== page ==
Egypt as the cornerstone of the Middle East’s new regional security architecture

The stability and orientation of the region’s most populous country, Egypt, remain crucial components of the newly emerging regional security architecture and its strategic alignments.

Saudi Crown Prince Mohammed bin Salman and Egyptian President Abdel Fattah el-Sisi in November 2018. Source: Spokesman of the Egyptian Presidency/Facebook.
Saudi Crown Prince Mohammed bin Salman and Egyptian President Abdel Fattah el-Sisi in November 2018. Source: Spokesman of the Egyptian Presidency/Facebook.
Eran Lerman
Col. (ret.) Dr. Eran Lerman, former deputy director of the National Security Council, is the vice president of the Jerusalem Institute for Strategic Studies.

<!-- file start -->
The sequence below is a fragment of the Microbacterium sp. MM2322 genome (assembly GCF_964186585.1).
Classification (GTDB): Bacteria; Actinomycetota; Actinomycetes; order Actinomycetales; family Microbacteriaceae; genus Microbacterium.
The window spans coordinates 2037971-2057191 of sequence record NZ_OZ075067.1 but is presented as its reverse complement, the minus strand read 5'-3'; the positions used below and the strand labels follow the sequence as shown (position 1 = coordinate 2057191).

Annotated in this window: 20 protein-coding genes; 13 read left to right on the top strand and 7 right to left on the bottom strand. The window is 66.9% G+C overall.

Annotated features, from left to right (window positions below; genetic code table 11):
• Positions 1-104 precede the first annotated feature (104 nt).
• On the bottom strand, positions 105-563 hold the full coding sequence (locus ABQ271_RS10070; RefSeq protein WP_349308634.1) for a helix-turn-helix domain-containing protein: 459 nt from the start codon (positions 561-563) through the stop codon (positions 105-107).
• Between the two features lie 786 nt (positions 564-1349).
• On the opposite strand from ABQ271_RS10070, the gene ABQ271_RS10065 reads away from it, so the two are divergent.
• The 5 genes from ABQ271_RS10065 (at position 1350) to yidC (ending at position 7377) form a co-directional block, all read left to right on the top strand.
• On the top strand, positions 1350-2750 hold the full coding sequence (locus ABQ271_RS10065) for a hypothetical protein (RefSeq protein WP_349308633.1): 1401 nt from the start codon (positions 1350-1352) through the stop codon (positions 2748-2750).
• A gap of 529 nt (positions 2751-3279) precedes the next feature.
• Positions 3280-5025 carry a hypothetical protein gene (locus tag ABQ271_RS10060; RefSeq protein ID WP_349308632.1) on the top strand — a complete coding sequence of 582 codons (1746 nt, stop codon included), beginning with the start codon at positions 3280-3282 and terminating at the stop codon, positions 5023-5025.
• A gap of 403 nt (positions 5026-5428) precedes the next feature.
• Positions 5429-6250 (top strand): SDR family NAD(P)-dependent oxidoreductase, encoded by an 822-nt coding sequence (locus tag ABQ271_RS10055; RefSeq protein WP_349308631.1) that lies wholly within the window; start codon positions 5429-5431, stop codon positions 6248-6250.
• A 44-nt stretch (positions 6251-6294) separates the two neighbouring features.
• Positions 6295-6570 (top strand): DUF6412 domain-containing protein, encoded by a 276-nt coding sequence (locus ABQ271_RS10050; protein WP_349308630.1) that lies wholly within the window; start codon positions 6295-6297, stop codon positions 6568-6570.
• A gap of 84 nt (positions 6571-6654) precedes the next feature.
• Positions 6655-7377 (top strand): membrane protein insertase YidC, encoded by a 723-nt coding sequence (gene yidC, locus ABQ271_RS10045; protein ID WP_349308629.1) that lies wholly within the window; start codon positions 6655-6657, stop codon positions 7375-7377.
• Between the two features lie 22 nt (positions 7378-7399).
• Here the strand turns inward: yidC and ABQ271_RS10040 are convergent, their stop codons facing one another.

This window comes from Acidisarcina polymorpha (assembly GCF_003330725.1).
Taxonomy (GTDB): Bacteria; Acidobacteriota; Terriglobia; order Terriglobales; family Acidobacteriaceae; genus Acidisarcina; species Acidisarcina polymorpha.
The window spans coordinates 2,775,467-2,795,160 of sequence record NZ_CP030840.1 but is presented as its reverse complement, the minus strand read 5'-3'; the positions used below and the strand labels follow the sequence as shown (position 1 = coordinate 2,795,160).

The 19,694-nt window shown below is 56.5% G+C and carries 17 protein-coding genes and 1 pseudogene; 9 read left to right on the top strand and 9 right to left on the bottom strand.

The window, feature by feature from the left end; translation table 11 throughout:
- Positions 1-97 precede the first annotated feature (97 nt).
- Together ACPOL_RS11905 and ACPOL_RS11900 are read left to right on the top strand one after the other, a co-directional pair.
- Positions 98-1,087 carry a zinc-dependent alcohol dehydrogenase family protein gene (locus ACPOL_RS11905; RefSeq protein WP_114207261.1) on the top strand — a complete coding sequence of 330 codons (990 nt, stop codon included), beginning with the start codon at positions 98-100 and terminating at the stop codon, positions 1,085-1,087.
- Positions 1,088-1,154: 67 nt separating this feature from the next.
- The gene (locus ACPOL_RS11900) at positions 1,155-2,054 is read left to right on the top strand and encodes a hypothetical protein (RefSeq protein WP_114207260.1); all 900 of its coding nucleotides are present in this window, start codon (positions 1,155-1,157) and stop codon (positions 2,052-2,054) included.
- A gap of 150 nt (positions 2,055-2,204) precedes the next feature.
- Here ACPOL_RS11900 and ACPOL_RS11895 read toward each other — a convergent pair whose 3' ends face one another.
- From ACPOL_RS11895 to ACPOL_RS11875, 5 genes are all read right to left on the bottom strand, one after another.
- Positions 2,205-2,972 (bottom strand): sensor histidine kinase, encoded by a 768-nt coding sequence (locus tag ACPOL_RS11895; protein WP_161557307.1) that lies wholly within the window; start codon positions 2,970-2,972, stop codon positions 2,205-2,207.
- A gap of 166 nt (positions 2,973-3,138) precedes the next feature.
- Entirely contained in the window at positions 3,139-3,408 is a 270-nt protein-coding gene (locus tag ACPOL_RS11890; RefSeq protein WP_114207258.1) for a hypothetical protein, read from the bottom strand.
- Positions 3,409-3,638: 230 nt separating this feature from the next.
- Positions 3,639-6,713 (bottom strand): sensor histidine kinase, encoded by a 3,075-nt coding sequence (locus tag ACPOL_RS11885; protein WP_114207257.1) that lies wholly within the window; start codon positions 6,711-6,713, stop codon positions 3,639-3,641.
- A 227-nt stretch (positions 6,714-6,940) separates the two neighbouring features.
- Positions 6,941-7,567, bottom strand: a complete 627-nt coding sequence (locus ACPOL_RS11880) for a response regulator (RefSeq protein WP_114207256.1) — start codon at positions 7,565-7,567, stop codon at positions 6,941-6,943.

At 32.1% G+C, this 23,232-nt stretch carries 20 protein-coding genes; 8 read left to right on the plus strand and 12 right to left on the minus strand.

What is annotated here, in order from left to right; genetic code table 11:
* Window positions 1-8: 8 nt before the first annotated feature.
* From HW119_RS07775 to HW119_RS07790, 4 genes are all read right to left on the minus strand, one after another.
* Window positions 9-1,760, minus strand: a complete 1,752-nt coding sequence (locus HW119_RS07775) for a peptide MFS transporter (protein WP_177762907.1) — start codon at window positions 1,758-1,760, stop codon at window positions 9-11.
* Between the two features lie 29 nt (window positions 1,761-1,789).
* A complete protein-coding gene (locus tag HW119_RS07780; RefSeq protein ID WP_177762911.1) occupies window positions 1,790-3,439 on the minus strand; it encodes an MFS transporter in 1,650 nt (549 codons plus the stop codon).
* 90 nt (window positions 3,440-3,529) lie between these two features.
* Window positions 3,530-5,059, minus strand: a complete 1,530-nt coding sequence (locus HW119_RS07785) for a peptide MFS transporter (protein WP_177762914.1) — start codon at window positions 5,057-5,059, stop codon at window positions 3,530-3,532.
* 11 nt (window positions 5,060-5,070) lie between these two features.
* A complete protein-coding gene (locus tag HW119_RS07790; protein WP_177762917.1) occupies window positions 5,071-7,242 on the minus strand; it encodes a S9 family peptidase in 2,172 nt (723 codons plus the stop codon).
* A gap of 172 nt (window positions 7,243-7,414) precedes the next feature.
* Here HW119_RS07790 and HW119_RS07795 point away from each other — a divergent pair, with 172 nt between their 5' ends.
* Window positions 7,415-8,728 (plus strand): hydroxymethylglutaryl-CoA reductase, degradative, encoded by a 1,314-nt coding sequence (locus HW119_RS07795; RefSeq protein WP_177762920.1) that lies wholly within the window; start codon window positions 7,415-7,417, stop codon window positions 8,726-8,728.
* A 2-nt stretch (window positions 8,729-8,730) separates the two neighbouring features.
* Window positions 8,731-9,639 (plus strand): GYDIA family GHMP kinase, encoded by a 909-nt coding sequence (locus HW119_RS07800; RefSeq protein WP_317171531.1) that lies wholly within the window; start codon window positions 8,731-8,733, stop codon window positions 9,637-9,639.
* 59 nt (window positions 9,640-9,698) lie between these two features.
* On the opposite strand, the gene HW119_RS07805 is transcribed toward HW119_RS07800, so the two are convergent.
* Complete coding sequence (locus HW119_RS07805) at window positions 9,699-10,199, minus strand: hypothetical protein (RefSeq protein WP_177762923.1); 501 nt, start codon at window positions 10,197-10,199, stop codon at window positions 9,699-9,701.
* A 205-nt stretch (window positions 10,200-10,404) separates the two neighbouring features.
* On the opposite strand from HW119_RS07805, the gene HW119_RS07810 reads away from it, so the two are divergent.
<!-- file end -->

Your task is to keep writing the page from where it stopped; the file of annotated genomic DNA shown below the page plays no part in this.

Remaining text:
Egypt has been present in various ways, both directly and indirectly, in the events and developments that have resulted in the current alignment of forces in the Eastern Mediterranean and beyond:

1. Following the overthrow of the Muslim Brotherhood in Egypt, Greece and Cyprus, under pressure from Turkish President Recep Tayyip Erdoğan’s neo-Ottoman ambitions in the eastern Mediterranean, saw the need to engage with the new Egyptian leadership under President Abdel Fattah el-Sisi and Israel. They share their concerns, whereas much of the European establishment does not.

As a result, tripartite summits and numerous ministerial and professional meetings have been occurring regularly since 2015 in the two triangles of Greece-Cyprus-Israel and Greece-Cyprus-Egypt, resulting in the establishment of two parallel secretariats in Nicosia.

With the U.S. increasingly involved in military and other aspects, the Israeli triangle is now known as the 3+1 alignment. While Egypt has yet to agree to joint strategic consultations, Egypt’s future is on everyone’s mind.